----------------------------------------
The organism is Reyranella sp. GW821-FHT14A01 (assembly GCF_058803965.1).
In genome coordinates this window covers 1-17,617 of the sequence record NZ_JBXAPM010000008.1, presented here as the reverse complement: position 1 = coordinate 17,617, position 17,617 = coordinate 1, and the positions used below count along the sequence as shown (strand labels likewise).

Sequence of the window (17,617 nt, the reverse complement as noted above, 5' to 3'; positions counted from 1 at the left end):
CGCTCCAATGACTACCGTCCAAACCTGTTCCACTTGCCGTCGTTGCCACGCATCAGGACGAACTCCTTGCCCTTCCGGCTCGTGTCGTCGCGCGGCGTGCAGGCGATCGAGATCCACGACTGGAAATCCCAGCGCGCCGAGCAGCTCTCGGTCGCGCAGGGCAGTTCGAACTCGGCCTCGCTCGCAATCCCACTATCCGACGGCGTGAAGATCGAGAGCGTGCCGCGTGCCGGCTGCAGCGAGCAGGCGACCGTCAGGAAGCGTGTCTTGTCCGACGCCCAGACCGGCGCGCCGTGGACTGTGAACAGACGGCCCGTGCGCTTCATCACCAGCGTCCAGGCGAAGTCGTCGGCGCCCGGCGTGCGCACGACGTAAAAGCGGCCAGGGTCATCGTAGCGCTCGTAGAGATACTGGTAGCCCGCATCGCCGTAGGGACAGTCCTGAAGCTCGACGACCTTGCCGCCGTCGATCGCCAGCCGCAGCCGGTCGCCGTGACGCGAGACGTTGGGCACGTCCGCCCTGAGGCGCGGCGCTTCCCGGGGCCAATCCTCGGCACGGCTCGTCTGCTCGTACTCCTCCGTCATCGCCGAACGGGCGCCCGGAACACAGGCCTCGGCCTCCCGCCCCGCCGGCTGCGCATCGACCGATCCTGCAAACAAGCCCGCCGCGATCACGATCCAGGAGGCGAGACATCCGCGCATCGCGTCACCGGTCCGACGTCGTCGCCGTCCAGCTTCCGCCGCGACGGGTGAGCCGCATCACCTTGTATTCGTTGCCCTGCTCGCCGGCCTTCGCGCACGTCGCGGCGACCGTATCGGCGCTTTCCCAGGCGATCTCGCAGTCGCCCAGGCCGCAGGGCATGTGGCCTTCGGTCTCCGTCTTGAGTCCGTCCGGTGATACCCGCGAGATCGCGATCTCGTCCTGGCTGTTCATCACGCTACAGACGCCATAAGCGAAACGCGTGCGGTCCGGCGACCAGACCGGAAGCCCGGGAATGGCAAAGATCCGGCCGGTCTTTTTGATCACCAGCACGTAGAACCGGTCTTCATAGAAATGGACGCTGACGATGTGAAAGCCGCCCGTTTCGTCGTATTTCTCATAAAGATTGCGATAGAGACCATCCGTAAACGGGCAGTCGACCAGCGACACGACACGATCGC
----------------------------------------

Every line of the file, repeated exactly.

The organism is Reyranella sp. GW821-FHT14A01 (assembly GCF_058803965.1).
In genome coordinates this window covers 1-17,617 of the sequence record NZ_JBXAPM010000008.1, presented here as the reverse complement: position 1 = coordinate 17,617, position 17,617 = coordinate 1, and the positions used below count along the sequence as shown (strand labels likewise).

Sequence of the window (17,617 nt, the reverse complement as noted above, 5' to 3'; positions counted from 1 at the left end):
CGCTCCAATGACTACCGTCCAAACCTGTTCCACTTGCCGTCGTTGCCACGCATCAGGACGAACTCCTTGCCCTTCCGGCTCGTGTCGTCGCGCGGCGTGCAGGCGATCGAGATCCACGACTGGAAATCCCAGCGCGCCGAGCAGCTCTCGGTCGCGCAGGGCAGTTCGAACTCGGCCTCGCTCGCAATCCCACTATCCGACGGCGTGAAGATCGAGAGCGTGCCGCGTGCCGGCTGCAGCGAGCAGGCGACCGTCAGGAAGCGTGTCTTGTCCGACGCCCAGACCGGCGCGCCGTGGACTGTGAACAGACGGCCCGTGCGCTTCATCACCAGCGTCCAGGCGAAGTCGTCGGCGCCCGGCGTGCGCACGACGTAAAAGCGGCCAGGGTCATCGTAGCGCTCGTAGAGATACTGGTAGCCCGCATCGCCGTAGGGACAGTCCTGAAGCTCGACGACCTTGCCGCCGTCGATCGCCAGCCGCAGCCGGTCGCCGTGACGCGAGACGTTGGGCACGTCCGCCCTGAGGCGCGGCGCTTCCCGGGGCCAATCCTCGGCACGGCTCGTCTGCTCGTACTCCTCCGTCATCGCCGAACGGGCGCCCGGAACACAGGCCTCGGCCTCCCGCCCCGCCGGCTGCGCATCGACCGATCCTGCAAACAAGCCCGCCGCGATCACGATCCAGGAGGCGAGACATCCGCGCATCGCGTCACCGGTCCGACGTCGTCGCCGTCCAGCTTCCGCCGCGACGGGTGAGCCGCATCACCTTGTATTCGTTGCCCTGCTCGCCGGCCTTCGCGCACGTCGCGGCGACCGTATCGGCGCTTTCCCAGGCGATCTCGCAGTCGCCCAGGCCGCAGGGCATGTGGCCTTCGGTCTCCGTCTTGAGTCCGTCCGGTGATACCCGCGAGATCGCGATCTCGTCCTGGCTGTTCATCACGCTACAGACGCCATAAGCGAAACGCGTGCGGTCCGGCGACCAGACCGGAAGCCCGGGAATGGCAAAGATCCGGCCGGTCTTTTTGATCACCAGCACGTAGAACCGGTCTTCATAGAAATGGACGCTGACGATGTGAAAGCCGCCCGTTTCGTCGTATTTCTCATAAAGATTGCGATAGAGACCATCCGTAAACGGGCAGTCGACCAGCGACACGACACGATCGC